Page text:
If the plans and specifications are properly prepared and the bidders have been qualified by the architect, there should not be a significant difference in the bids. Assuming that this is the case and that you believe any of the bidders would perform professionally and that you feel equally comfortable with all them, it would be reasonable to select the lowest of the bidders.
However, if there is a significant (more than 5%) difference in the bids, this should raise a red flag. In this case, either the plans and specifications were incomplete, resulting in the bidders making differing assumptions that went into their pricing or one or more of the bidders did not fully understand the scope of the project. The architect would need to discuss the bids with the bidders to determine if there were too many assumptions made.
If one of the bidders is significantly lower than the others, the temptation to save significant dollars by selecting him should be resisted. General Contractors are second only to car salesmen in consumer complaints. While it is undeniable that there are a fair number of disreputable contractors, the reality is that most contractors are well intentioned former carpenters who believe they can estimate, perform, oversee and generally attend to the intricacies involved in successfully running a General Contracting company. Often, these “contractors” are able to cut costs by performing their own electrical and plumbing work and assuming the responsibilities of other specialty trades. The result is that the work related to a specific trade is not performed by a craftsman and will invariably take significantly longer to complete.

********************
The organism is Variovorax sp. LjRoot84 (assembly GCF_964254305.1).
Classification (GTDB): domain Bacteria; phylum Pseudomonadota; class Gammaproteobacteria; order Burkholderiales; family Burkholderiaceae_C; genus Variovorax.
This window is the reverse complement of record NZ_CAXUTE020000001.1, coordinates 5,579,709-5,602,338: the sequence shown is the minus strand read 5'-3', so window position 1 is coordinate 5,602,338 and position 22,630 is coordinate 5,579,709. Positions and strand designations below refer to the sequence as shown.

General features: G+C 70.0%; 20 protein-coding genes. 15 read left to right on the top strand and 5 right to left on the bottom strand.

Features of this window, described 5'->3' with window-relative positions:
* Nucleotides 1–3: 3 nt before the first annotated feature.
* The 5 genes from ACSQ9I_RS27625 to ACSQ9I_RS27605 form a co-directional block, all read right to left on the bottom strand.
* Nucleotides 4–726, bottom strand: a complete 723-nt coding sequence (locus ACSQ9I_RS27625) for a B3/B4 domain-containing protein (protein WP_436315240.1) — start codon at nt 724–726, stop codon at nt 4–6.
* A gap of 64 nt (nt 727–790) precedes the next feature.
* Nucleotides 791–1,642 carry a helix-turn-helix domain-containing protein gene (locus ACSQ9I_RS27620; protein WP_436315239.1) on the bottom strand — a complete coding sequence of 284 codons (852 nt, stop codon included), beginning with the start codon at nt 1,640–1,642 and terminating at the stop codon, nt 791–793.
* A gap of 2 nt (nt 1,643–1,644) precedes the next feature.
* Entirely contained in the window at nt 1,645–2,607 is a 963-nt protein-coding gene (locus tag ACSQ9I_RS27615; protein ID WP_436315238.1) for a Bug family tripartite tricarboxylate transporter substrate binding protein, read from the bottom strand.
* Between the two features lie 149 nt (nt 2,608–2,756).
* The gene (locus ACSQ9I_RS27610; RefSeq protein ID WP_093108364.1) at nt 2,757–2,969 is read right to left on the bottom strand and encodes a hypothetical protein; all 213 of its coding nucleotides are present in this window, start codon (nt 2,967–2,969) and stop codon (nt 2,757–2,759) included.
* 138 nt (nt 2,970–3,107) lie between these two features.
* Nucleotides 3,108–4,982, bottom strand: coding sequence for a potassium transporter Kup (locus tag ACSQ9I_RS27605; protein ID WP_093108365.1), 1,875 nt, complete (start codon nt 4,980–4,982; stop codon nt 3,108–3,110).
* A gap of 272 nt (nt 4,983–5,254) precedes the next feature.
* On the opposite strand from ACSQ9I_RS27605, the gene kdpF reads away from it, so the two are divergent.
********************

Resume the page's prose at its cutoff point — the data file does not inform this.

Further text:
The vast majority of contractor complaints result from an Owner’s selection of a significantly low bidder. At some point in the construction process, the contractor will realize that he made an estimating mistake and either inundate the Owner with Change Orders or take on another project in order to pay his bills. Since he may have an expectation that the new project will be profitable, his attentions and resources will be focused on the profitable project rather than the underestimated one. The more complex the project, the greater the likelihood that an inexperienced contractor will underestimate the costs and realize at some point that the balance of the contract amount is insufficient to pay the impending bills. This begins a process of unavailability, inactivity and Owner distress. Should the contractor fail to complete the project or be terminated by the Owner, the likelihood of the Owner’s being able to hire a reputable contractor to complete the project is very low.